Saturday, June 25, 2022




Here are some thoughts on today’s landmark Supreme Court decision, in no particular order:

* It represents genuine courage. Politicians and others often pat themselves on the back for being “brave,” usually when nothing much is at stake. In this case, we had not just a maelstrom of hysteria but an actual assassination attempt, encouraged if not explicitly condoned by the Democratic Party. Yet five justices stood strong to uphold the rule of law. They deserve our gratitude and above all, our prayers for their safety. Assassination is a real possibility, as the Democrats try to regain control of the Court while Joe Biden is still in office.

* No one seriously defends Roe v. Wade. When it was decided, it was greeted mostly with shock. A poll of law professors found, as I recall, that 85% thought it was wrong. Roe was decided in large part on the basis of an understanding of pregnancy that was refuted by subsequent scientific developments. By the time of the Casey decision, no one could defend the logic of Roe, and the court did not attempt to do so. There is no intellectually serious argument in favor of Roe.

* Several justices in the Casey case, to their everlasting shame, explicitly predicated their votes on the political implications of overruling Roe. Today, that didn’t happen.

* Why is Roe so important to liberals? It is an interesting question. Their ability to get abortions if they want them will not be significantly impacted by today’s decision. Worst case, they drive to a nearby state, and most employers will pay their costs. (Has no one else pointed out how self-interested this is on the part of supposedly altruistic employers? Paying for an abortion is vastly cheaper than paying for a full pregnancy and childbirth, along with several months’ absence from work.)

* Most liberals now express what Scott has called the sacramental view of abortion. Much like slavery in the years leading up to the Civil War, abortion proponents have gone from supporting abortion as a necessary evil (“safe, legal and rare”) to touting it as a positive good. For them, it is important that abortion be a prized constitutional right of which we can all be proud–much as the LGBTwhatever “community” insists that what they call queerness is something to be proud of. Simply tolerating abortion is not enough to salve liberals’ consciences or, more likely, self-images.

* Justice Alito’s majority decision is excellent, but as is so often the case, Justice Thomas’s concurrence is the most interesting and bracing opinion. Justice Thomas has been arguing for years, I think correctly, that “substantive due process” is a made-up concept with no support in the text of the Constitution. And one, moreover, that has been misused by both conservative and liberal courts to promulgate bad decisions that represent nothing more than political preferences.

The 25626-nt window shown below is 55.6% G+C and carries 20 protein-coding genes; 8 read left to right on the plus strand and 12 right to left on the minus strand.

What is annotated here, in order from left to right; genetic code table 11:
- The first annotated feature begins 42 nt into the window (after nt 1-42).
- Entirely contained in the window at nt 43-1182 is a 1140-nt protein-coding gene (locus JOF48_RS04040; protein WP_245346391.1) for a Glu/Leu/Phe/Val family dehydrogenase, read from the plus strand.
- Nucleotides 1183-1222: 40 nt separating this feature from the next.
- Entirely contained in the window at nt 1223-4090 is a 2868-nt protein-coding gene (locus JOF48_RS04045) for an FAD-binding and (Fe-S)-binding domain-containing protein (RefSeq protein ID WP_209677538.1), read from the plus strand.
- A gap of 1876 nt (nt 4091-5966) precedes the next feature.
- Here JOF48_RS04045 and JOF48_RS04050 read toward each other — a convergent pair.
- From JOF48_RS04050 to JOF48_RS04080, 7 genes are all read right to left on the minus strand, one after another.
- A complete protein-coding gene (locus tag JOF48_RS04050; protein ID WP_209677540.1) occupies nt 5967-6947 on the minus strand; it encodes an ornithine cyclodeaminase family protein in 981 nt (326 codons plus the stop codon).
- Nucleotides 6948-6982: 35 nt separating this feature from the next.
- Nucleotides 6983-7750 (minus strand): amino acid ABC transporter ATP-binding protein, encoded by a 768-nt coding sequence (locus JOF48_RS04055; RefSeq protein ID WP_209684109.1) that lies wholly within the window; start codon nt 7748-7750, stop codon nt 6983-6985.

* Thomas wants to revisit a number of decisions that the Court has wrongly predicated on this fictitious concept–the idea that “due process” refers not merely to procedural rights, but to an unspecified charter of substantive rights that is defined only by the justices’ political leanings. This is why you see headlines about Thomas wanting to reopen rulings on gay marriage, contraception, and so on. Don’t worry: the Constitution doesn’t say anything about contraception, but no state is going to ban it, just as no state is going to legalize murder, which, under the Constitution, the states could do. We are, after all, a democracy.

* We have all gotten used to the idea that the federal courts exist not only to apply the written documents that define their authority, the Constitution and federal statutes, but to apply their own policy judgment when they think Congress or a state legislature has gone badly awry. In the last sixty years, at least, the Supreme Court has used this supposed power to act as a liberal super-legislature, imposing doctrines that couldn’t pass Congress or various legislatures. Thomas wants all of this to end: no more made-up “rights,” only a fair interpretation of what the written documents actually say. If you don’t like what they say, you can undertake to amend them. This is known as the rule of law, and it is anathema to the Democratic Party.

* In the years to come, it will be interesting to see how many of the Court’s justices will vote with Thomas to do away with substantive due process. My guess is that, when the time comes, there will be several votes in favor. Possibly a majority.

* Most commentary on the Dobbs decision is, not surprisingly, incompetent. If you didn’t know better, you would think that abortion had suddenly been made illegal across the country–which, for better or worse, is obviously not the case. The foreign press is particularly guilty here. Almost all foreign reporters fail to understand our federal system and totally misapprehend the effects of today’s decision, or the logic behind it.

* I have already gotten 10 or 15 emails from Democrats, fundraising off today’s decision. Democrats obviously hope that issues like abortion and guns will motivate their voters to look past inflation and the inept Biden administration and turn out for more leftism in November. Today’s decision may, indeed, be a political plus for the Democrats. But the virtue of the Dobbs opinion is that it didn’t turn on such considerations.

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